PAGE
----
Rapid Triage, Transfer, and Treatment with Percutaneous Coronary Intervention for Patients with ST-Segment Elevation Myocardial Infarction

James C Blankenship, MD and Kimberly A Skelding, MD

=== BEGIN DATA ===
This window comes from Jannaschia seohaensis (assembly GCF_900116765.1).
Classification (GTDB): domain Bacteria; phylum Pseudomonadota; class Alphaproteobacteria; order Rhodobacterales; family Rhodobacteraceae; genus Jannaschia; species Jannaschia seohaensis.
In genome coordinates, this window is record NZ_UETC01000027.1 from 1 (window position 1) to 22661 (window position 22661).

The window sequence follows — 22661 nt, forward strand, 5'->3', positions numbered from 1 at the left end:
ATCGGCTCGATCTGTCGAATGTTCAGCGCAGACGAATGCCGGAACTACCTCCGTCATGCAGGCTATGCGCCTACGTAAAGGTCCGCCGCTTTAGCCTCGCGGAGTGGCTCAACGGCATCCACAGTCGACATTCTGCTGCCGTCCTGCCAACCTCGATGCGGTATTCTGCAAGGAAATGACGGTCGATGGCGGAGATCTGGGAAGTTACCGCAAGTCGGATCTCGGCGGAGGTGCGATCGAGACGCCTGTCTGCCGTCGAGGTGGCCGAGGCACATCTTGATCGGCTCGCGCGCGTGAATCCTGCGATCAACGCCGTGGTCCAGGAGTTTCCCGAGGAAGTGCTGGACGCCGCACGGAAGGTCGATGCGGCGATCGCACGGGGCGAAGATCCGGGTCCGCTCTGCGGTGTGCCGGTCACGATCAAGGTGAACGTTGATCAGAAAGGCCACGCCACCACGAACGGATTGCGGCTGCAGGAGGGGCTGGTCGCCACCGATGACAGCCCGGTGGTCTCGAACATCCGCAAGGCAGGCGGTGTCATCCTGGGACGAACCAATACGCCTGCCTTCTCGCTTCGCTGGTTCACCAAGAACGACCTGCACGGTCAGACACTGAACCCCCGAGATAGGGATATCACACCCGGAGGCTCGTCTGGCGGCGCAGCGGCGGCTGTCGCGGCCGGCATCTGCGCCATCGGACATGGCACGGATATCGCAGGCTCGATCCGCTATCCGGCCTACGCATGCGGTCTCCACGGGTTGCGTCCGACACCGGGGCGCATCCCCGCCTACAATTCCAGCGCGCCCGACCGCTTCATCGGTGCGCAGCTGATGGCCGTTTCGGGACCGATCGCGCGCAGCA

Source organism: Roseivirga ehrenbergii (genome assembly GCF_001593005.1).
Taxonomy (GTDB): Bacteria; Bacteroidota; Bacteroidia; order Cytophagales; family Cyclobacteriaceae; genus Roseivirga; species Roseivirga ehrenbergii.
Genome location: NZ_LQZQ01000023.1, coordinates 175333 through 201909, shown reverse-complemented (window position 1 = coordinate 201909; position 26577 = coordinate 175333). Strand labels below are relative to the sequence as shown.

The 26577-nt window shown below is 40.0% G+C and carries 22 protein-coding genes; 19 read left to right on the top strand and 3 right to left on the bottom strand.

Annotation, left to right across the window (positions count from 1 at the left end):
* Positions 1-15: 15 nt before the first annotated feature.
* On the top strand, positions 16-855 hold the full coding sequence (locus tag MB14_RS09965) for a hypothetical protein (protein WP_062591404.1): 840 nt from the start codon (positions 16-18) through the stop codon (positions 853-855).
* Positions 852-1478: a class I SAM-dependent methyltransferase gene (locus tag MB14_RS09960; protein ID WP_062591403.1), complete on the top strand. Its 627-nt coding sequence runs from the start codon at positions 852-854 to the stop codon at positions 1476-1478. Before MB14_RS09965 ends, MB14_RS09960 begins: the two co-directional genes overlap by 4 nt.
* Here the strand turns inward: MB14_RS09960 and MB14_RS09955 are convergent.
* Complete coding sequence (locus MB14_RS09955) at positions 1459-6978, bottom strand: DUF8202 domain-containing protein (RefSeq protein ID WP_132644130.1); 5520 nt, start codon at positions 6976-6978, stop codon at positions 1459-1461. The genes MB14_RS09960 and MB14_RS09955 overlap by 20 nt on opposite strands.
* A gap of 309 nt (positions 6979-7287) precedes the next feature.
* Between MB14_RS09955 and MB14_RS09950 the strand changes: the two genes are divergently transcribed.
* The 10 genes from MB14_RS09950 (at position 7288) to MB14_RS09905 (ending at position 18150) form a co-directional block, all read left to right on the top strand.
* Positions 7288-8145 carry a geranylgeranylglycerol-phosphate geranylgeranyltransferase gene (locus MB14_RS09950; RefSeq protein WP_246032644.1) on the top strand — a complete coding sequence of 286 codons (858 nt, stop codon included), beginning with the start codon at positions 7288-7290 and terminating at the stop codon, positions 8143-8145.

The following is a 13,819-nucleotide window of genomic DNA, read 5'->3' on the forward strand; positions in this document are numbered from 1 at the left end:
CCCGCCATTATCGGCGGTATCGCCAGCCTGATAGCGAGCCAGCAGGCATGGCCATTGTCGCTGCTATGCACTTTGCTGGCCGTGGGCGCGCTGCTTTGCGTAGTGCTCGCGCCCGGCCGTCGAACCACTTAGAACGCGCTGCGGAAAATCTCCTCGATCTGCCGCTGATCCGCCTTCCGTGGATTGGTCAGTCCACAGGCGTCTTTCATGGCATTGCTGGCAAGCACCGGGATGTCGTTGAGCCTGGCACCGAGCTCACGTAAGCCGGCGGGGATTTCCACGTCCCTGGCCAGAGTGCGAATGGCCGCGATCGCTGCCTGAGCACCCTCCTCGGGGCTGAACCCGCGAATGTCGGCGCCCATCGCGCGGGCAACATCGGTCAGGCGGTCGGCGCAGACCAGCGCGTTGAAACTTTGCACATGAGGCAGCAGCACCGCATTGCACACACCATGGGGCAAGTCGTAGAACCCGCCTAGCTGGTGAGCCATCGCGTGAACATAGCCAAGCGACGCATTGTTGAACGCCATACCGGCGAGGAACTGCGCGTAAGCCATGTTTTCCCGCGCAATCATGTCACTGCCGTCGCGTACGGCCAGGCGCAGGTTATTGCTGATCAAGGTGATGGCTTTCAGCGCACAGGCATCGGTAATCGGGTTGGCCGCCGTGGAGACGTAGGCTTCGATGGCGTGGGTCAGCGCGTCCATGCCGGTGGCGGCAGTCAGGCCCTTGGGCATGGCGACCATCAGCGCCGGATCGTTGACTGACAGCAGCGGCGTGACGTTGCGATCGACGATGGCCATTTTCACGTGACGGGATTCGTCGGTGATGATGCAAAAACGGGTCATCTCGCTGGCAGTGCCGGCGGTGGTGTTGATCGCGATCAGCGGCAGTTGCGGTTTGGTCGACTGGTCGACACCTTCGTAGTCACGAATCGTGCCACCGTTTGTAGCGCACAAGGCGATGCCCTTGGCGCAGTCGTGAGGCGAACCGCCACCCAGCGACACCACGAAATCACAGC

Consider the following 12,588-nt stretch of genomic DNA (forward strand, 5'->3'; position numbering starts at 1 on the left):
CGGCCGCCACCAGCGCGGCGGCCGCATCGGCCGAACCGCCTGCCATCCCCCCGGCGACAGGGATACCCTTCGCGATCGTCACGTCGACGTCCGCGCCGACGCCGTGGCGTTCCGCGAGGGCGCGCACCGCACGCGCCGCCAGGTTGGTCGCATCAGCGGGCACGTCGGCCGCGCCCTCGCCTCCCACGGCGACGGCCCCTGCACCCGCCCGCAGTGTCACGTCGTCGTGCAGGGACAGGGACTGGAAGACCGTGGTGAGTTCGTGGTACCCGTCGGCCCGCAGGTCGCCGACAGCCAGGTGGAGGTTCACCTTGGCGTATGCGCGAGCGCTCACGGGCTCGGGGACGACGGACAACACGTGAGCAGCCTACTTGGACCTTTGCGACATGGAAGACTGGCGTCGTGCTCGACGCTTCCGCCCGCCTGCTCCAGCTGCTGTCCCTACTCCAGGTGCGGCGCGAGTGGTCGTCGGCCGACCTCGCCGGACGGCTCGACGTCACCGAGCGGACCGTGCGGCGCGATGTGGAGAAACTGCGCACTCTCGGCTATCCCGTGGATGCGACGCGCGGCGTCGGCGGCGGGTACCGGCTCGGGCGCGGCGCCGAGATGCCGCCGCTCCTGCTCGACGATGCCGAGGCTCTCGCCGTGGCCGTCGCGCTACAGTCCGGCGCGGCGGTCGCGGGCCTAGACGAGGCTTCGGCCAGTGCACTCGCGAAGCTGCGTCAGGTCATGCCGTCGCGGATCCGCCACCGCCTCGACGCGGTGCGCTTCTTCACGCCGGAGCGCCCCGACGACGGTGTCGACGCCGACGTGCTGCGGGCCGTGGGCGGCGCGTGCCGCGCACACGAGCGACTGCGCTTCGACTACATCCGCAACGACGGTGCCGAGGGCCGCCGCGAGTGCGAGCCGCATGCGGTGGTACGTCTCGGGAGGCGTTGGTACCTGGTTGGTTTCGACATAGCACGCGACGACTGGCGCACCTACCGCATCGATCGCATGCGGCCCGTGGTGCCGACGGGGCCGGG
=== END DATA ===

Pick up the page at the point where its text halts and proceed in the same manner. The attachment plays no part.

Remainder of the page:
Percutaneous coronary intervention (PCI) is the most effective treatment for ST-segment elevation myocardial infarction, when it is readily available. However, when patients present to non-PCI hospitals, there is an inevitable delay before this procedure can be performed. In Europe, transfer for PCI may be more effective than on-site fibrinolytic therapy; however, this advantage is not as clear in the US where inter-hospital distances are longer and emergency services are not as well organized. This article reviews data suggesting that prehospital electrocardiography, ambulance bypass of non-PCI centers, efficient interhospital transfer, and rapid triage/treatment at non-PCI hospitals and PCI centers are essential in decreasing door-to-balloon times into the range where PCI retains its advantage over fibrinolytic therapy. Acute Coronary Syndromes 2008;9(2):59–65.
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